“In the past few decades, we have confirmed that anatomic-based imaging approaches, such as conventional MRI, are unhelpful in identifying chronic pain generators,” said Sandip Biswal, MD, musculoskeletal radiologist and an associate professor of radiology at Stanford University School of Medicine in Stanford, California. “We know that 18F-FDG PET has the ability to accurately evaluate increased glucose metabolism that arises from acute or chronic pain generators. As such, in our study we examined PET/MRI as a potential solution to determine the exact molecular underpinnings of one’s pain.”
In the study, 65 patients with chronic pain underwent 18F-FDG PET/MRI from head to foot. Maximum standardized uptake values and target-to-background ratios were measured using image analysis software. PET/MR images were evaluated by two radiologists to determine whether increased 18F-FDG uptake occurred in the site of symptoms or in other areas of the body. Imaging results were then discussed with the referring physician, who determined whether a change in the pain management plan would follow.
Increased uptake of 18F-FDG in affected nerves and muscle was identified at the site of pain and other areas of the body in 58 out of 65 patients. This resulted in a mild modification of management plan, eg, an additional diagnostic test, for 16 patients and a significant modification for 36 patients, eg, a new invasive procedure suggested or ordered. In total, new management plans were implemented for 40 out of 65 patients—something that had not been anticipated by the referring physician.
According to Biswal, “The results of this study show that better outcomes are possible for those suffering from chronic pain. This clinical molecular imaging approach is addressing a tremendous unmet clinical need, and I am hopeful that this work will lay the groundwork for the birth of a new subspecialty in nuclear medicine and radiology. Using this approach will require knowledge and expertise not only in nuclear medicine but also in musculoskeletal imaging, neuroradiology, and potentially other fields, such as body imaging and pediatric radiology, where pain syndromes are important clinical problems.”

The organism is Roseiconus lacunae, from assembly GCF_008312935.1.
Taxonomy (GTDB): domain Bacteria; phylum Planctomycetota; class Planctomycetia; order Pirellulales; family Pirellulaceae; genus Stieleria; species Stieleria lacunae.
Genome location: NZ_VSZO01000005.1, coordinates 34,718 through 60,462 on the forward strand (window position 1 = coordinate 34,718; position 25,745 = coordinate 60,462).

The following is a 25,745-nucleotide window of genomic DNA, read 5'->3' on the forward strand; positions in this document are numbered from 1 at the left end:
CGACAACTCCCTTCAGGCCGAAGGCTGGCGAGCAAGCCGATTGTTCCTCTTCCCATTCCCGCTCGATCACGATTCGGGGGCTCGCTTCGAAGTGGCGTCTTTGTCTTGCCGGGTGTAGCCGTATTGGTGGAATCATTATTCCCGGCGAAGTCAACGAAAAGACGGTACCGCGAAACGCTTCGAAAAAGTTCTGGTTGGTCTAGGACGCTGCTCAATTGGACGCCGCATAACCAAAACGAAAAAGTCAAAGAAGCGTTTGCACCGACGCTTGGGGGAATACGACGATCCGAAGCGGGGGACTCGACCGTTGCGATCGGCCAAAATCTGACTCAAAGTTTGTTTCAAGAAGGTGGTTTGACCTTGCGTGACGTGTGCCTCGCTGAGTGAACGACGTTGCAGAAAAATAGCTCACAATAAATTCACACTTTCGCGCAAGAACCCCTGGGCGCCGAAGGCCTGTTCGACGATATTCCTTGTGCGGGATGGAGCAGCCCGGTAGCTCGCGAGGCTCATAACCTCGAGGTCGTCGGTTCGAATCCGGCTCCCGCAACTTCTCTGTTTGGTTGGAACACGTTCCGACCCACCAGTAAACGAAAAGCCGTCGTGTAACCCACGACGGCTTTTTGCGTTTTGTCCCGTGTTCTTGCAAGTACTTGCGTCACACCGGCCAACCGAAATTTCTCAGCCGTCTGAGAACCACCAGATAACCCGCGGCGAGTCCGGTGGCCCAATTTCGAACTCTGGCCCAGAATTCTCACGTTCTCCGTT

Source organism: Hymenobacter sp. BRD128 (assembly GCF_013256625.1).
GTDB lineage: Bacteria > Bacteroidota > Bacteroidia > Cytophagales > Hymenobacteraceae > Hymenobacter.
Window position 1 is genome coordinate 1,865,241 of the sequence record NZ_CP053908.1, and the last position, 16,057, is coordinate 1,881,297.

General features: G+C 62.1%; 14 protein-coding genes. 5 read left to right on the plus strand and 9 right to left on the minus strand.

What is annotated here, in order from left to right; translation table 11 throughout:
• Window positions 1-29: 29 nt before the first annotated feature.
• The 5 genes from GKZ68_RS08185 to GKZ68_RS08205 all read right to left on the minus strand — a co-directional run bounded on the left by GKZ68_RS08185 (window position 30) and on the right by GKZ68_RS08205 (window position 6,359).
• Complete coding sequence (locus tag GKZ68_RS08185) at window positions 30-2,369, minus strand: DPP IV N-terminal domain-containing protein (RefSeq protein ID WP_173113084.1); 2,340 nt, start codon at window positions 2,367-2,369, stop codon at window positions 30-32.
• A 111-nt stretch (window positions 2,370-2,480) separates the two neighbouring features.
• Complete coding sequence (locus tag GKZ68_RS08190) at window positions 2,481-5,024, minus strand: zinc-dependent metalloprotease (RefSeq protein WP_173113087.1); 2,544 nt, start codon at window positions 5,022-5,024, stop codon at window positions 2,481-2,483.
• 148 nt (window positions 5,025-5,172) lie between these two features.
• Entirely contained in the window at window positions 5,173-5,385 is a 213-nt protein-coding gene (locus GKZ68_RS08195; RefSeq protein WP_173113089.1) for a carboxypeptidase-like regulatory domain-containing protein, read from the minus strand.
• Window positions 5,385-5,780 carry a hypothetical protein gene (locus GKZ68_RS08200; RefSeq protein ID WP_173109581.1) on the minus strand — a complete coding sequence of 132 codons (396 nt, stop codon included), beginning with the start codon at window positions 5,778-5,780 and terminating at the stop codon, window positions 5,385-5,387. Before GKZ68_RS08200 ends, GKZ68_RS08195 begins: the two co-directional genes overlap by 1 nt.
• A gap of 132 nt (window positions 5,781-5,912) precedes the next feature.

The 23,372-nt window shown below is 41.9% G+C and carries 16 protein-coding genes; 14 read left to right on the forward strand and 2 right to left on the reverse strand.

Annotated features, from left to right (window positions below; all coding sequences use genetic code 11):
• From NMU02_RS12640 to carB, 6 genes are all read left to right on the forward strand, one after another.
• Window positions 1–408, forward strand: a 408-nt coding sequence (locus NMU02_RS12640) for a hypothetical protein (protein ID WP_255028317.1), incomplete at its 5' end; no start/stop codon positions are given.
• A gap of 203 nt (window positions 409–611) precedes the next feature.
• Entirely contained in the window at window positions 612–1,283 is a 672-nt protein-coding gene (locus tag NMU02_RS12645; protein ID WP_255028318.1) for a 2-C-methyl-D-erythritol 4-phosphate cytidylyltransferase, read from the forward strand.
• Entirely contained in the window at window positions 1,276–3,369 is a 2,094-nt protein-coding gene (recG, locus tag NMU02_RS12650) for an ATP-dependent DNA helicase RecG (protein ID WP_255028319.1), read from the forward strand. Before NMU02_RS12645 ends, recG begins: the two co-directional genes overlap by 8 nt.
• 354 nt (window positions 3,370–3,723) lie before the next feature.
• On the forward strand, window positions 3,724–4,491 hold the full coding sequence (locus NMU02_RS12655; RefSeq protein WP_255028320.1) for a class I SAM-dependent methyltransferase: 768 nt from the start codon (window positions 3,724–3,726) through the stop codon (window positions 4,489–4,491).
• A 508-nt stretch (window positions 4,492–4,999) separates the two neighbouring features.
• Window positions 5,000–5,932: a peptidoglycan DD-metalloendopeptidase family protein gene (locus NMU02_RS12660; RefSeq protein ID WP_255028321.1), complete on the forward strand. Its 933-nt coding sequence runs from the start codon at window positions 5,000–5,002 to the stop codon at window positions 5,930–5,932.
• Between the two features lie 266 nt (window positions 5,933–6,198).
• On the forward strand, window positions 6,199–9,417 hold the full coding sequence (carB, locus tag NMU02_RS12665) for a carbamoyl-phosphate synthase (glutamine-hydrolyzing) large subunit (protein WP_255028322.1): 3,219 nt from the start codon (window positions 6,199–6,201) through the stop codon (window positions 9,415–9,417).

Molecular Imaging Links Heart and Kidney Inflammation After Heart Attack
Whole body PET has, for the first time, illustrated the existence of interorgan communication between the heart and kidneys via the immune system following acute myocardial infarction. According to research presented at SNMMI 2020, the identification of a systemic inflammatory response to myocardial infarction has the potential to assist physicians in identifying patients most at risk of disease progression and most likely to respond to therapy.
Patients with acute myocardial infarction often develop impaired kidney function, thought to be mediated by the activation and mobilization of immune cells, or inflammation. While inflammation is necessary for effective healing, uncontrolled inflammatory cell activity can be detrimental for both the heart and the kidneys. To further understand the mechanics of this bidirectional interaction, researchers conducted a preclinical analysis of a novel imaging agent that targets inflammatory cells after myocardial infarction.
Using serial whole-body CXCR4-targeted 68Ga-pentixafor PET, researchers imaged 65 mice after surgically induced myocardial infarction or sham surgery at one day, three days, seven days, and six weeks. Tracer retention was determined in the kidneys and compared with infarct signal and cardiac function, as measured independently by MR.
Cardiac CXCR4 signal was significantly elevated on the first day of imaging and returned to sham level after seven days. Renal CXCR4 signal was unchanged on the first day of imaging but was reduced after seven days as compared with sham levels. Cardiac and renal signal were directly correlated, suggesting an inflammatory link between the heart and the kidneys. Ex vivo autoradiography confirmed a significant correlation between tracer retention in the myocardial infarction region and the kidneys.
“This study provides a foundation for simultaneous examination of heart and kidneys after myocardial infarction by using molecular imaging,” noted Rudolf Werner, MD, PhD, a resident in the department of nuclear medicine at Hannover Medical School in Germany. “It provides an impetus for the pursuit of systems-based multiorgan imaging to investigate systemic response to focal injury.
“Assessment of inflammation after myocardial infarction is beginning to be evaluated in clinical populations,” Werner continued. “With the growth of long-bore cameras with larger fields of view, the concept of multiorgan imaging will expand substantially in the next years. In the future, nuclear medicine techniques may identify the optimal patient and time point for anti-inflammatory therapy and identify the added risk to off-target organs after primary injury.”